How Can Mavs Maximize Dwight Powell?

The Mavs' big man hasn't been himself since his Achilles injury, but there are ways to get productivity out of Powell
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It’s no secret that the Dallas Mavs’ big-man rotation is an area of the roster that needs an upgrade. However, with the trade deadline in the past, the Mavs must (barring any unlikely buyout adds) deal with what they have.

And maybe fix one aspect of what they have.

One player who we believe can be a difference-maker, if used right, is Dwight Powell. While far from the most popular player among the fanbase - he is a popular person but not a popular player - Powell does have strengths that can be helpful for winning in spurts.

Offensively, Powell is a mild finisher at the rim, near league average in terms of efficiency, but doesn’t take the same shots he once was taking in his best days as a Maverick. This is, of course, largely is in part due to the Achilles injury Powell sutained in January 2020; that robbed him of some of his springiness.

Additionally, this year's Mavs' structure has meant a lack of pick-and-roll opportunities for Powell.

There are ways to counter this, however, and it all stems from one idea: using Powell 1) in limited bursts and 2) only against small lineups. 

The NBA continues to push SmallBall lineups, alignments in which no "traditional center'' is on the floor. A role here could be Powell’s calling card, drawing up more ideal matchups for Powell to get his pick-and-roll looks off with ease, as well as utilizing his team-best offensive rebounding. 

That's right: In a stat that is hard to believe as it conflicts with "The Eye Test'' (maybe factoring in that "fan favorite'' thing), Powell’s 8.4 offensive rebounding percentage - equal to Karl-Anthony Towns' - would rank 26th in the NBA if he had the minutes to qualify.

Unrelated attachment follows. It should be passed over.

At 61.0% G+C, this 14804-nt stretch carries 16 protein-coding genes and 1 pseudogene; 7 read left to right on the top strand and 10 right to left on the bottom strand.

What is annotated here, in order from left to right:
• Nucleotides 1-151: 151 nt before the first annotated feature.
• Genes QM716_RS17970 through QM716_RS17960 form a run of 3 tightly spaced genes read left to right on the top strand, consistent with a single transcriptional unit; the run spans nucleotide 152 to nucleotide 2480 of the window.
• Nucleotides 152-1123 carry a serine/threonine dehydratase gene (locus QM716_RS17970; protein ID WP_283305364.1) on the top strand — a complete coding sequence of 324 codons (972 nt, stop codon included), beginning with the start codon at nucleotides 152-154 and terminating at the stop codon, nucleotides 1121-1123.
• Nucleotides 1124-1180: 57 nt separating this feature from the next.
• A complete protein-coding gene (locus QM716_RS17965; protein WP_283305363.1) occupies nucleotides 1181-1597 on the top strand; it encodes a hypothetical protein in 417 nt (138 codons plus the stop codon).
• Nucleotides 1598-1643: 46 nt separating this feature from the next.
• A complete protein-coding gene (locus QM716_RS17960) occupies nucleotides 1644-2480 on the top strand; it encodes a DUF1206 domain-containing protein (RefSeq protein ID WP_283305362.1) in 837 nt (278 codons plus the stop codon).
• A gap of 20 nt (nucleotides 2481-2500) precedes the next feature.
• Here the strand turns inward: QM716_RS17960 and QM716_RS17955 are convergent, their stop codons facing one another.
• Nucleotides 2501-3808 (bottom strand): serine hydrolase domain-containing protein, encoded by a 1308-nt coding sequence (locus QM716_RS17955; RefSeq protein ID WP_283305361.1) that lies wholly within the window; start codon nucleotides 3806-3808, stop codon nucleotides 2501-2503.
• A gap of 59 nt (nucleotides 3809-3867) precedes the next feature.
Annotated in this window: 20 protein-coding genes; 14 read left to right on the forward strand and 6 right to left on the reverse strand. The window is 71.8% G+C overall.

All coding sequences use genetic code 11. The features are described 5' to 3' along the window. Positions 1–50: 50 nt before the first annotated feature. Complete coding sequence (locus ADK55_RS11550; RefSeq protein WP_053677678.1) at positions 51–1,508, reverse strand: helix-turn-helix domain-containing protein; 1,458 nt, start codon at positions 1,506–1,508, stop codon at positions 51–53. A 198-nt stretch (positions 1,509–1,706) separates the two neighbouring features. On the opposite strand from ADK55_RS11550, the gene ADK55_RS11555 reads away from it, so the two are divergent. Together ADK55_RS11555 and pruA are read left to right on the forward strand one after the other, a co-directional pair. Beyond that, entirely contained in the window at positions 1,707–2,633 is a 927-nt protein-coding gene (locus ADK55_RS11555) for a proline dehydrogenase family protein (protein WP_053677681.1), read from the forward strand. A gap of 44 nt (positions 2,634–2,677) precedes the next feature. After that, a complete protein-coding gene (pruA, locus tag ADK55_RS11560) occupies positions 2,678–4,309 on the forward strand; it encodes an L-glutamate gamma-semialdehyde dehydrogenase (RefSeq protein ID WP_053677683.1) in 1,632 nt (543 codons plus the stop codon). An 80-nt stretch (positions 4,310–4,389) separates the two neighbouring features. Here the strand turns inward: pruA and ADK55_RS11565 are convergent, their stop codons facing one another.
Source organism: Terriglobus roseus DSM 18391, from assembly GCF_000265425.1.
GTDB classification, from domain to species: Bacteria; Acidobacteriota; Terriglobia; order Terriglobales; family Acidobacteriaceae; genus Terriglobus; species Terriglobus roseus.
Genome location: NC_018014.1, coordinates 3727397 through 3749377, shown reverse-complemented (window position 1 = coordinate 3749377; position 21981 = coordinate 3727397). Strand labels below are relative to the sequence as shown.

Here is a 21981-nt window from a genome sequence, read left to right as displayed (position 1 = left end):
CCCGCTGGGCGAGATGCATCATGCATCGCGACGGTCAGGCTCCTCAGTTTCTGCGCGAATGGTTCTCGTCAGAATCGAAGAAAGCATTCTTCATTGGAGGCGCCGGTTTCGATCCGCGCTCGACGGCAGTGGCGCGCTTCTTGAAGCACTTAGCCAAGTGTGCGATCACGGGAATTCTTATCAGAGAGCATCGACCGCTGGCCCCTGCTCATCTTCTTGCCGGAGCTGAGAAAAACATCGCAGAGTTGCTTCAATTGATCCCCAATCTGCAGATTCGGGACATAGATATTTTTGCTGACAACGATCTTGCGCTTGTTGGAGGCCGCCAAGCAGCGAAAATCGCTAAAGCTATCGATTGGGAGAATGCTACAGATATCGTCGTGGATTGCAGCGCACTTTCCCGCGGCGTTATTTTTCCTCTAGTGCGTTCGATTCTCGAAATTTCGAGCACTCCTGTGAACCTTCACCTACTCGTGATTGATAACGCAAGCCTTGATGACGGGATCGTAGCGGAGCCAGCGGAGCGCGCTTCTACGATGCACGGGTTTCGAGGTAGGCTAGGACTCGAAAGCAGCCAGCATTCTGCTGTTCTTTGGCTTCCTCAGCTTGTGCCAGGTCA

What does that tell you? The ability is there, but he needs to be going against players closer to his size, rather than trying to maneuver and leap against 7-footers. 

This subtle change, we believe, could allow for a much more productive 15 minutes per game from Powell.

This plan does have limitations due to not every team running small-ball lineups consistently. ... but why expose Powell to situations that do not put him in position to succeed?

Defensively, Powell can offer value as part of a team-defense approach. While the Mavs should not push for him to be anything remotely similar to a rim protector, there is value for Powell on the defensive end. 

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Since February, the Mavs have experimented with a way to beat some post-minded big men, such as Jonas Valanciunas. The best way to utilize Powell against bigger players who live near the rim is to use Powell as a trapper, thus forcing the opposing big men to become a passer out of double teams. Additionally, making Powell a "free safety'' near the big man in the passing lanes has worked wonders over the years. 

Powell has an innate ability to use his hustle and his long arms and his quick hands to his advantage, and the Mavs need to shift away from having him isolated one-on-one, where many of his problems stem from.

If the Mavs can find maximized value out of Powell, it does wonders for the Mavs in the upcoming offseason, opening a door to a potential salary dump that teams would be more willing to take on. Or, because he is an organizational fave, another way to look at it:

It does wonders for the on-court chances of Dwight Powell winning matchups and helping the Luka Doncic-led Mavs to win games.

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